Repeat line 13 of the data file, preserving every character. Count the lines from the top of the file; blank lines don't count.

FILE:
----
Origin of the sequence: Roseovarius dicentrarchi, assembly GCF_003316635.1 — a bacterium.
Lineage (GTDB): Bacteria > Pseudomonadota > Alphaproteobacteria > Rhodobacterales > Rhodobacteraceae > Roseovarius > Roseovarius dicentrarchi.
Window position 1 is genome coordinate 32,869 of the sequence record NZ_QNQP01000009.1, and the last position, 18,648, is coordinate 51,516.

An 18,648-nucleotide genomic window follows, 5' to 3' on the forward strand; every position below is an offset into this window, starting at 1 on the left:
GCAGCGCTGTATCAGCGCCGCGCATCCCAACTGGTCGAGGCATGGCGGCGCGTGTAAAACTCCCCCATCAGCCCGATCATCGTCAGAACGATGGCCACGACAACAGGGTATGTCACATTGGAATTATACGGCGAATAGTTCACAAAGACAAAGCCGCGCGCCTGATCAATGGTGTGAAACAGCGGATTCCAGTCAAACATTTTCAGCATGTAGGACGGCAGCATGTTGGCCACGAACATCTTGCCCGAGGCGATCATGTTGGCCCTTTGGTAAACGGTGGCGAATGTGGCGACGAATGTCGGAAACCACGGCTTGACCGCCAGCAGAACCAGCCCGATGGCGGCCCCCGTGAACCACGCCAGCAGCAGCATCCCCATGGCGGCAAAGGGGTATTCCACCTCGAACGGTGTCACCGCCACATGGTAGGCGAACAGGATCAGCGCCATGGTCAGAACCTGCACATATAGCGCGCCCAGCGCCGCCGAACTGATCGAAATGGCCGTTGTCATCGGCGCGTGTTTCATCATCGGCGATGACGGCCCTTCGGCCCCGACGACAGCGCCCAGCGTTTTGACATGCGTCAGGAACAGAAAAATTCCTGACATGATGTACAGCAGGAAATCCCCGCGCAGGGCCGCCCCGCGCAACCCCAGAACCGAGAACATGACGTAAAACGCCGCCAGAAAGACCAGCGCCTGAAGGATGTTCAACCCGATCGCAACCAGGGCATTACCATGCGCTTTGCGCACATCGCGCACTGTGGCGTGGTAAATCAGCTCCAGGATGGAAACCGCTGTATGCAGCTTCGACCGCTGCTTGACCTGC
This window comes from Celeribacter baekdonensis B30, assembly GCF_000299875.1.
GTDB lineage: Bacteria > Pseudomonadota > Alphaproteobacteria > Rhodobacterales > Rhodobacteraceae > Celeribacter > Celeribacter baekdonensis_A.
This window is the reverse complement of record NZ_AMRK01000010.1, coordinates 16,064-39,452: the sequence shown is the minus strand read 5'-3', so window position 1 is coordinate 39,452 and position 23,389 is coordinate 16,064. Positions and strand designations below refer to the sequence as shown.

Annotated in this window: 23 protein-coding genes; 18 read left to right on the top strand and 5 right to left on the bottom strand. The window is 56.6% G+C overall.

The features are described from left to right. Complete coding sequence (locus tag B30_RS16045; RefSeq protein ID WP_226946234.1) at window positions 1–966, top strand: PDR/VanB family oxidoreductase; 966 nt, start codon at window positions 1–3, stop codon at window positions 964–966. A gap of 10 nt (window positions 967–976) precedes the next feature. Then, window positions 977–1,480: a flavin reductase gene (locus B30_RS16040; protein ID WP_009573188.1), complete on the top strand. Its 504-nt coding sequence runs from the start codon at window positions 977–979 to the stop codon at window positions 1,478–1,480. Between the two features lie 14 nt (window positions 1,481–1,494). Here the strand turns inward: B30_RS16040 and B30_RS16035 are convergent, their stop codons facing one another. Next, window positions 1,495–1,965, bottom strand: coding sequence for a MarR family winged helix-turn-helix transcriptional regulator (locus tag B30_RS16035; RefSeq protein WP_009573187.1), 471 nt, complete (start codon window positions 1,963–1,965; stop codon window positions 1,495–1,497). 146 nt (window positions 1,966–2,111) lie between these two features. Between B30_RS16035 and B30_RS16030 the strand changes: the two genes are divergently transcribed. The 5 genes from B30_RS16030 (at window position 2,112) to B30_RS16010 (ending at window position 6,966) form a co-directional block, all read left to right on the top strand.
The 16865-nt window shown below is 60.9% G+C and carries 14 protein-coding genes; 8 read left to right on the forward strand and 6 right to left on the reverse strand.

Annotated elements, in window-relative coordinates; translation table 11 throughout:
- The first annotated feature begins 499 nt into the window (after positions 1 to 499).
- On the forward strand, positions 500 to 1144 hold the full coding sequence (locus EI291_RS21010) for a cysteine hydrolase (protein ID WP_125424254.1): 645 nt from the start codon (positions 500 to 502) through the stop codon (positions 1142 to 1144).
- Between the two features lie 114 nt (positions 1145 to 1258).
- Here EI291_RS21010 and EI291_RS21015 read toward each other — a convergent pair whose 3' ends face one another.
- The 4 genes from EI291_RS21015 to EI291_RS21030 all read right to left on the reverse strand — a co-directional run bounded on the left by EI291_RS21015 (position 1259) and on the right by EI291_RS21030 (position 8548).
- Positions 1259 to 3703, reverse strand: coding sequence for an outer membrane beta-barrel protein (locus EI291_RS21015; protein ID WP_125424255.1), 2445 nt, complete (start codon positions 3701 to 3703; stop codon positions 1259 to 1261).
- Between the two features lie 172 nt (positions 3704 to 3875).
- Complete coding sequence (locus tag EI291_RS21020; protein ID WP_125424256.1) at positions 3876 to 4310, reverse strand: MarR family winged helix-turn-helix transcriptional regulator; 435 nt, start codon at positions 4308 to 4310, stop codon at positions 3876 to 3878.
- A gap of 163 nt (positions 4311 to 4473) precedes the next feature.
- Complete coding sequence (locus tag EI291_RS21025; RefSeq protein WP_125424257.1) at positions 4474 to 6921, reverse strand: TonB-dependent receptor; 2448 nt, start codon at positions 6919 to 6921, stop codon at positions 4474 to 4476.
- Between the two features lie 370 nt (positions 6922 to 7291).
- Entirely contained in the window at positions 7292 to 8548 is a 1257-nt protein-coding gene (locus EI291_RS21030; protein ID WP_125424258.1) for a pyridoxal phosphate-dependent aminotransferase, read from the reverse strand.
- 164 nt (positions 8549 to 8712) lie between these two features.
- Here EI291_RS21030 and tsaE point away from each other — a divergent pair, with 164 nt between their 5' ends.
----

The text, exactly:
- The first annotated feature begins 499 nt into the window (after positions 1 to 499).